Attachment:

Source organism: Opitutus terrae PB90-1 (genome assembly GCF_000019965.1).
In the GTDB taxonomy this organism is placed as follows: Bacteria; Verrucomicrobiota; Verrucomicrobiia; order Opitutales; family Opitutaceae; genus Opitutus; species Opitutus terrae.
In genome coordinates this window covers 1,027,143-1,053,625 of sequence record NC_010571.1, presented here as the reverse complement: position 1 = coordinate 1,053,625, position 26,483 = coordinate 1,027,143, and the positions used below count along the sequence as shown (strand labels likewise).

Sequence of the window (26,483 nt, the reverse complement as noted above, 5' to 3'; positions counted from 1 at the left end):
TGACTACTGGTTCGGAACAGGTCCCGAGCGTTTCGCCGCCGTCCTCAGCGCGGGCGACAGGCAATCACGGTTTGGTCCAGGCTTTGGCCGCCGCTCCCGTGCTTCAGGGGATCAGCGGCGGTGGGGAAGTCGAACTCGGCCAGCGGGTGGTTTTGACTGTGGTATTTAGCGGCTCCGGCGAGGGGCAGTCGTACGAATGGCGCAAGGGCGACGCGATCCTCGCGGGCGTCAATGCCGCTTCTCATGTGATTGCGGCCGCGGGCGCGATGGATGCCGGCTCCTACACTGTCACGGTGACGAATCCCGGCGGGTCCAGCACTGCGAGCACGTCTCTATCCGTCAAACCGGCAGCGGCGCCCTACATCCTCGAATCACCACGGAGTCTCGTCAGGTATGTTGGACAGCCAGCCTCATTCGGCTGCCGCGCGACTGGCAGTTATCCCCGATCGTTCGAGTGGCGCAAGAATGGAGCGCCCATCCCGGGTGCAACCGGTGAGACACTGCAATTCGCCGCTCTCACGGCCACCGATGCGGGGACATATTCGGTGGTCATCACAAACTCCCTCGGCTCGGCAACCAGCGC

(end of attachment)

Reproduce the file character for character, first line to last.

Source organism: Opitutus terrae PB90-1 (genome assembly GCF_000019965.1).
In the GTDB taxonomy this organism is placed as follows: Bacteria; Verrucomicrobiota; Verrucomicrobiia; order Opitutales; family Opitutaceae; genus Opitutus; species Opitutus terrae.
In genome coordinates this window covers 1,027,143-1,053,625 of sequence record NC_010571.1, presented here as the reverse complement: position 1 = coordinate 1,053,625, position 26,483 = coordinate 1,027,143, and the positions used below count along the sequence as shown (strand labels likewise).

Sequence of the window (26,483 nt, the reverse complement as noted above, 5' to 3'; positions counted from 1 at the left end):
TGACTACTGGTTCGGAACAGGTCCCGAGCGTTTCGCCGCCGTCCTCAGCGCGGGCGACAGGCAATCACGGTTTGGTCCAGGCTTTGGCCGCCGCTCCCGTGCTTCAGGGGATCAGCGGCGGTGGGGAAGTCGAACTCGGCCAGCGGGTGGTTTTGACTGTGGTATTTAGCGGCTCCGGCGAGGGGCAGTCGTACGAATGGCGCAAGGGCGACGCGATCCTCGCGGGCGTCAATGCCGCTTCTCATGTGATTGCGGCCGCGGGCGCGATGGATGCCGGCTCCTACACTGTCACGGTGACGAATCCCGGCGGGTCCAGCACTGCGAGCACGTCTCTATCCGTCAAACCGGCAGCGGCGCCCTACATCCTCGAATCACCACGGAGTCTCGTCAGGTATGTTGGACAGCCAGCCTCATTCGGCTGCCGCGCGACTGGCAGTTATCCCCGATCGTTCGAGTGGCGCAAGAATGGAGCGCCCATCCCGGGTGCAACCGGTGAGACACTGCAATTCGCCGCTCTCACGGCCACCGATGCGGGGACATATTCGGTGGTCATCACAAACTCCCTCGGCTCGGCAACCAGCGC